Bad news about microbiome differential abundance tests: Lots to run and not much fun

Microbiome researchers are faced with numerous choices throughout data analysis. This includes which differential abundance tool they should use to identify microbes associated with their outcome of interest. In our work we uncover what kind of impact these choices have on study conclusions.

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In microbiome research a recurrent, and seemingly basic, question is which microbes differ in abundance between groups of samples. For instance, we might want to ask which microbes differ in stool samples before and after treating patients with a particular drug. A plethora of tools have been developed to identify such differentially abundant (DA) microbes and choosing between them is no simple matter. They use radically different data transformations and statistical tests, which many take as evidence that they are appropriate for different contexts. However, in the microbiome literature they are used interchangeably, with little regard for dataset characteristics, to identify DA microbes. This would be a major obstacle for reproducible research if these tools produced different results. Unfortunately, this seems to be the case, at least on simulated data, as reported by several recent papers that we highlight in our manuscript. These papers present valuable results, but provide little practical insight as to what degree biological conclusions differ when different DA tools are applied to the same (non-simulated) datasets.

We set out to answer this question and devised our lab’s first ever "hackathon", with the goal of testing and running commonly used DA tools on a small number of in-house 16S rRNA gene sequencing datasets (Figure 1a). While we had a pretty good idea of which tools to test, we were also interested in what the microbiome research community had to say. As such we took to Twitter to look for suggestions on which DA tools to test (Figure 1b). 

Figure 1: Our  lab hackathon to compare differential abundance methods for microbiome analysis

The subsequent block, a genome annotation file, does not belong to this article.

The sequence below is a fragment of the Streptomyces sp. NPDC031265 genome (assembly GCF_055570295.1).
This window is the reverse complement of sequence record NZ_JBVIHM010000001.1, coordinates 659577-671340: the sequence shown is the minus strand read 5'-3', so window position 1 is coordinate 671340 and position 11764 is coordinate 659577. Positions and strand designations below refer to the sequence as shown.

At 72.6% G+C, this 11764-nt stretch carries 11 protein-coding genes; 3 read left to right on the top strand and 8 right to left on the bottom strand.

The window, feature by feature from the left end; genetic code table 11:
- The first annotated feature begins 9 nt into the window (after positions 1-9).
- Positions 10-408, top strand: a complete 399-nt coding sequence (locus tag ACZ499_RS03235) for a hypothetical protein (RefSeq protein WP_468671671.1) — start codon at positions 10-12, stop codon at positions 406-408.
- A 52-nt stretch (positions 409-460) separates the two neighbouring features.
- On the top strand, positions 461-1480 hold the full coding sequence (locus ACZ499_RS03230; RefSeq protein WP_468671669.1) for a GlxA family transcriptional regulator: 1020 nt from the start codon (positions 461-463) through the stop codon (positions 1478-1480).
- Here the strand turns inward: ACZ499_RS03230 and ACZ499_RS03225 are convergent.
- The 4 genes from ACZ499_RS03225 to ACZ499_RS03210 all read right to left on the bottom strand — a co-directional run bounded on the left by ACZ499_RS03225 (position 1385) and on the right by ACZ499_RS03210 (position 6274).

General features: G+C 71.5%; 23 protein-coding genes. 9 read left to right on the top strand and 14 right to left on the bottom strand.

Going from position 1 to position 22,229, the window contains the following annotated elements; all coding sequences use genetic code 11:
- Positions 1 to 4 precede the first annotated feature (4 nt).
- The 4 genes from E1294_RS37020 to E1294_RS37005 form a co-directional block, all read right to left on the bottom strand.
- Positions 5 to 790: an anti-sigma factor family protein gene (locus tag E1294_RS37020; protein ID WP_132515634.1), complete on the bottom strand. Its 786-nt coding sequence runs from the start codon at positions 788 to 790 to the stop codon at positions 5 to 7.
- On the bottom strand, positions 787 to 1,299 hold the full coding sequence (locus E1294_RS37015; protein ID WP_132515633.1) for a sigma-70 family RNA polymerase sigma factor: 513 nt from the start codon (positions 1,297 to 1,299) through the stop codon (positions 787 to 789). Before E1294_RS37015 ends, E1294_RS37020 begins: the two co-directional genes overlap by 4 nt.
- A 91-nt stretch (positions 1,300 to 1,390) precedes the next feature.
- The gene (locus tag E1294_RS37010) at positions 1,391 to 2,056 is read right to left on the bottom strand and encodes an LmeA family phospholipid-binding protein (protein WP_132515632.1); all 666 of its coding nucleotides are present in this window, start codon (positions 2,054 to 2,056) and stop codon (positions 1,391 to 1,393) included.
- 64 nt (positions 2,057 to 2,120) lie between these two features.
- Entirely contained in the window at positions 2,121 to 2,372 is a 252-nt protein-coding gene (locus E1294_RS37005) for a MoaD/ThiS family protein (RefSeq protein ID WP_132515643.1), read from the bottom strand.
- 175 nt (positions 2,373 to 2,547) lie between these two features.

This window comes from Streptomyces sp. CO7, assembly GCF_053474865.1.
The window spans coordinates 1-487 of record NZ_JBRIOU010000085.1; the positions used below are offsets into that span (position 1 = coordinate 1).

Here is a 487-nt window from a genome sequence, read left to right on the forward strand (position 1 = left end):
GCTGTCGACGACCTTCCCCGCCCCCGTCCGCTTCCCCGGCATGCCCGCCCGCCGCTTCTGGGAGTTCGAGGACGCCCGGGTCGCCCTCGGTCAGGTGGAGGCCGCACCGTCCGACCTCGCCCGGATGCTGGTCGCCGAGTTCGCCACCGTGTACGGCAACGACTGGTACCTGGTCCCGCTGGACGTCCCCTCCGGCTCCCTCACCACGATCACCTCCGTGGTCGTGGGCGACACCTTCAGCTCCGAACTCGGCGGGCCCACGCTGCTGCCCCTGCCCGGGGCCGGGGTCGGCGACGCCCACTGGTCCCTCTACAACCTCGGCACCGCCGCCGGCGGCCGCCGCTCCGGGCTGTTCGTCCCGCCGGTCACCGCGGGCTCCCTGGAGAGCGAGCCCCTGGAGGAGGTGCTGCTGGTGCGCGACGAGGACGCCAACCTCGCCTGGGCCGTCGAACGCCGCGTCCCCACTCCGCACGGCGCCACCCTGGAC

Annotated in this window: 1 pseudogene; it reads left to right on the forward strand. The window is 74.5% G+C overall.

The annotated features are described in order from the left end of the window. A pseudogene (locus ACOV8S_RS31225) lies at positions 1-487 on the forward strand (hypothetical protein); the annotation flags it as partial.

In the end we identified 14 commonly used DA methods in microbiome literature and ran them on 38 different publicly-available 16S rRNA gene sequencing datasets (Figure 2). While we were expecting tools to be somewhat discordant, we were unsure as to what magnitude they would differ. To our surprise we frequently found that the number of significantly DA microbes differed by several orders of magnitude. For example, LEfSe and ANCOM-II identified 10,208 versus 227 microbes, respectively, as significantly DA in a freshwater sequencing dataset.

Figure 2: Our general approach to compare the differential abundance tools

These are the three key take-home messages from our work:

  1. Some tools (e.g., LEfSe and edgeR) had inappropriately high false-positive rates when applied to simulated data and as such should not be used for 16S rRNA gene DA testing.
  2. ANCOM-II and ALDEx2 were the most consistent tools in terms of calling significant hits that were also called by the majority of other DA tools. This suggests their precision may be higher than other methods.
  3. We recommend that future microbiome differential abundance analyses include a summary of the results from multiple DA tools applied to their data. This is important to give readers a sense of the degree to which the authors’ findings are robust to the choice of DA tool. Otherwise it is all too easy for readers (and authors) to put stock in significant hits that cannot be reproduced by other tools (Fig. 3). 

Figure 3: “Bioinformaticians identifying significant hits with traditional bioinformatics methods. Image is in the public domain (Wikipedia Link). 

Jacob Nearing

PhD Candidate, Dalhousie University